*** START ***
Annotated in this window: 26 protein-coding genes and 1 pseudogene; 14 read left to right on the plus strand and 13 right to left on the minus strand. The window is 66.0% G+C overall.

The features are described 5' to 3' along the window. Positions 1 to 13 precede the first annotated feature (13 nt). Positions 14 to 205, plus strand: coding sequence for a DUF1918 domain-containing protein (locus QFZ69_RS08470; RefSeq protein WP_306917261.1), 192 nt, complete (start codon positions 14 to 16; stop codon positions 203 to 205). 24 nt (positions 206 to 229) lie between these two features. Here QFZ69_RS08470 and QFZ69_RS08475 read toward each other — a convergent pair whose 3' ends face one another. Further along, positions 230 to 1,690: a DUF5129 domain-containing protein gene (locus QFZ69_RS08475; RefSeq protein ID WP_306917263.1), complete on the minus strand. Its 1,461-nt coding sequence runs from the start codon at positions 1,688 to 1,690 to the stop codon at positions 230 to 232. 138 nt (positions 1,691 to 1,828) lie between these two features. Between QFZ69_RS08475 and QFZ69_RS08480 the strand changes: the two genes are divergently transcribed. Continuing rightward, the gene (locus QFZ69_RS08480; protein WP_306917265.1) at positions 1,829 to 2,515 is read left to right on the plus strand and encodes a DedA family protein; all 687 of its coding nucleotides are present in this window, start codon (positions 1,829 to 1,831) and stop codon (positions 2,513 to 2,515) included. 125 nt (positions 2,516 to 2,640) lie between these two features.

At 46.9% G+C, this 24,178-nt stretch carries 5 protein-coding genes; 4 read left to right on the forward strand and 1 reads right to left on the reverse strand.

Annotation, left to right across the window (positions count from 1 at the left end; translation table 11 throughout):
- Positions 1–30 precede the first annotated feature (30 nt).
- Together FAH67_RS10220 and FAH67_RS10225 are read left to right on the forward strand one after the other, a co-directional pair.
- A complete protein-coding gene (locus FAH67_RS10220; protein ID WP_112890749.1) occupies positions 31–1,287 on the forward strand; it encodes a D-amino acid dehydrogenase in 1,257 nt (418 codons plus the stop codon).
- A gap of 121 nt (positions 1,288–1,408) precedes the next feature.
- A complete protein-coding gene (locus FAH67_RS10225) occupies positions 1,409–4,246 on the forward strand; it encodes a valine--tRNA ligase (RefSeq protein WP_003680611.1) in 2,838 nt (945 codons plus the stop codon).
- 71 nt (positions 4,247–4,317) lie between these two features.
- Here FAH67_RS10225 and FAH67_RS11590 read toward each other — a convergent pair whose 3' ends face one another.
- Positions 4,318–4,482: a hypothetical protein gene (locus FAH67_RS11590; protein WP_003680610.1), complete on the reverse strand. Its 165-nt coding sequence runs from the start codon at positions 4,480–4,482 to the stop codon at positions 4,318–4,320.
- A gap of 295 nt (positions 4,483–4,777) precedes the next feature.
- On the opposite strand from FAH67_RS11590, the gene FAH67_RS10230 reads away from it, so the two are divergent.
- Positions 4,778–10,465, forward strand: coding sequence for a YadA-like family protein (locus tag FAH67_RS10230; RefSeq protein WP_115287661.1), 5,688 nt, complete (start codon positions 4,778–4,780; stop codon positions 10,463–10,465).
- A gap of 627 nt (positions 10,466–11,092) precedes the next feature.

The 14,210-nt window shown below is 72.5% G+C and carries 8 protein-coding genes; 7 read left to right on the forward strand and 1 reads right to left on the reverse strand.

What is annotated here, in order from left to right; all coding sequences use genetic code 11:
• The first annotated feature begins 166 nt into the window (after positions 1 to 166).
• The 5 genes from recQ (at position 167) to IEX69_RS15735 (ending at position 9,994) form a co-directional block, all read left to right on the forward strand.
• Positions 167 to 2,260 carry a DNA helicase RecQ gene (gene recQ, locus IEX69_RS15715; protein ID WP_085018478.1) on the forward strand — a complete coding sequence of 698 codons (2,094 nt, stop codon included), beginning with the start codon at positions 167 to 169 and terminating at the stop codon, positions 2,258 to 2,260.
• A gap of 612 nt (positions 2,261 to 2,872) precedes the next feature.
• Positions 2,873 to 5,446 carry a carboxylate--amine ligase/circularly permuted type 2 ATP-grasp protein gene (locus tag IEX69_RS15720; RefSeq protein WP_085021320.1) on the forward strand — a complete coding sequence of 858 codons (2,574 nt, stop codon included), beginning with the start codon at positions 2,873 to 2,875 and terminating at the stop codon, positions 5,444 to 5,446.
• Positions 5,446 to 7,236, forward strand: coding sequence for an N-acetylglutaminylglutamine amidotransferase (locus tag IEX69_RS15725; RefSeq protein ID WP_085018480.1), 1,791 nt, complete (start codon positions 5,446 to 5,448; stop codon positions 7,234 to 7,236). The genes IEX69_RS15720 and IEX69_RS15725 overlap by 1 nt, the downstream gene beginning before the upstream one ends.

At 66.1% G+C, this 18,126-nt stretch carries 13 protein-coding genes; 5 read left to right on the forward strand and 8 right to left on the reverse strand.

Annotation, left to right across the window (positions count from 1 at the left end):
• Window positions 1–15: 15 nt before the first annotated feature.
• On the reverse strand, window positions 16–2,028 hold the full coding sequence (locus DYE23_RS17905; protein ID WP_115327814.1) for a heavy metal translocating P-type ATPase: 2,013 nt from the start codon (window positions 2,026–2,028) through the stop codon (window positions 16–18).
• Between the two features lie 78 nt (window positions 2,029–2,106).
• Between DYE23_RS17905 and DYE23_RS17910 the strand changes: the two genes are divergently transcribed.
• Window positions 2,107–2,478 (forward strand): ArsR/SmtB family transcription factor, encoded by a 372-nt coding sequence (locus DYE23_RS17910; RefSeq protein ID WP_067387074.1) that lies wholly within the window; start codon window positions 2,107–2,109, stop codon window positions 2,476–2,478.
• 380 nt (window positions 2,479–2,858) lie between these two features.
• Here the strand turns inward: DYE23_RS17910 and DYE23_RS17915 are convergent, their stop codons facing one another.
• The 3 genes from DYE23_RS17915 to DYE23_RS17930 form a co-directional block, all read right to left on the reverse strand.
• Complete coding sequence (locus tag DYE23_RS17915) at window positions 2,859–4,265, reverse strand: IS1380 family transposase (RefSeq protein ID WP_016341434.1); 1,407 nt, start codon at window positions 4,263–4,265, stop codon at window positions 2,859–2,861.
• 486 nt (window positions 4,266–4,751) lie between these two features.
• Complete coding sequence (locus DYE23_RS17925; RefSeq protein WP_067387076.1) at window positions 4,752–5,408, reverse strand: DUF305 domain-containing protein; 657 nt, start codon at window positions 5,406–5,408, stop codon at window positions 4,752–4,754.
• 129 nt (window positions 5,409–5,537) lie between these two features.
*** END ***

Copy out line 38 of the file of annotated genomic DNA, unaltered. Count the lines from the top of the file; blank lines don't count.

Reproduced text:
• 129 nt (window positions 5,409–5,537) lie between these two features.